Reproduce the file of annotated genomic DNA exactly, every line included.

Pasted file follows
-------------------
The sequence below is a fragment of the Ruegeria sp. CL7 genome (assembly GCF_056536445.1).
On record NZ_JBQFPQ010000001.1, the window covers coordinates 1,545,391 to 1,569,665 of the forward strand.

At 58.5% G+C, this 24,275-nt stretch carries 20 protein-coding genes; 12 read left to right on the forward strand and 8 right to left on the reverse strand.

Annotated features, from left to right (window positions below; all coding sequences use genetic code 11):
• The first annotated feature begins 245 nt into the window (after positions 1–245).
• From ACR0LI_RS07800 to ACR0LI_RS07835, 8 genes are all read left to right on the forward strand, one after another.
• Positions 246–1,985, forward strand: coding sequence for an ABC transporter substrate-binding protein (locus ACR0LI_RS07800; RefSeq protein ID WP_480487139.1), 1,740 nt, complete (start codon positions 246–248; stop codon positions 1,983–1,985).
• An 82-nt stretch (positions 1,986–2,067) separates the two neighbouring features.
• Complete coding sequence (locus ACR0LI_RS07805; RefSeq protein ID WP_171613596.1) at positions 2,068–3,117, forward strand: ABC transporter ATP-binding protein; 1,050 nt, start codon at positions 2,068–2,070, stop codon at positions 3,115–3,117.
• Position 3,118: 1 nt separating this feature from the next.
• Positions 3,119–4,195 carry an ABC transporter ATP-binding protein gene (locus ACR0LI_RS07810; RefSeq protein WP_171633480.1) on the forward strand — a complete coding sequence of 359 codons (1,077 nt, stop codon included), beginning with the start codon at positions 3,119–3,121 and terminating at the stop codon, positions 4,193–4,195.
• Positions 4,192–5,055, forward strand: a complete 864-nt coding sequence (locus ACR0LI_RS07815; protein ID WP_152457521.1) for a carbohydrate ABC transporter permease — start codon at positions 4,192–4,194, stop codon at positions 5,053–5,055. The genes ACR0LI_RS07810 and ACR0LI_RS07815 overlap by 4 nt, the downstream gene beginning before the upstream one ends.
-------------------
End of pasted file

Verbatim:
The sequence below is a fragment of the Ruegeria sp. CL7 genome (assembly GCF_056536445.1).
On record NZ_JBQFPQ010000001.1, the window covers coordinates 1,545,391 to 1,569,665 of the forward strand.

At 58.5% G+C, this 24,275-nt stretch carries 20 protein-coding genes; 12 read left to right on the forward strand and 8 right to left on the reverse strand.

Annotated features, from left to right (window positions below; all coding sequences use genetic code 11):
• The first annotated feature begins 245 nt into the window (after positions 1–245).
• From ACR0LI_RS07800 to ACR0LI_RS07835, 8 genes are all read left to right on the forward strand, one after another.
• Positions 246–1,985, forward strand: coding sequence for an ABC transporter substrate-binding protein (locus ACR0LI_RS07800; RefSeq protein ID WP_480487139.1), 1,740 nt, complete (start codon positions 246–248; stop codon positions 1,983–1,985).
• An 82-nt stretch (positions 1,986–2,067) separates the two neighbouring features.
• Complete coding sequence (locus ACR0LI_RS07805; RefSeq protein ID WP_171613596.1) at positions 2,068–3,117, forward strand: ABC transporter ATP-binding protein; 1,050 nt, start codon at positions 2,068–2,070, stop codon at positions 3,115–3,117.
• Position 3,118: 1 nt separating this feature from the next.
• Positions 3,119–4,195 carry an ABC transporter ATP-binding protein gene (locus ACR0LI_RS07810; RefSeq protein WP_171633480.1) on the forward strand — a complete coding sequence of 359 codons (1,077 nt, stop codon included), beginning with the start codon at positions 3,119–3,121 and terminating at the stop codon, positions 4,193–4,195.
• Positions 4,192–5,055, forward strand: a complete 864-nt coding sequence (locus ACR0LI_RS07815; protein ID WP_152457521.1) for a carbohydrate ABC transporter permease — start codon at positions 4,192–4,194, stop codon at positions 5,053–5,055. The genes ACR0LI_RS07810 and ACR0LI_RS07815 overlap by 4 nt, the downstream gene beginning before the upstream one ends.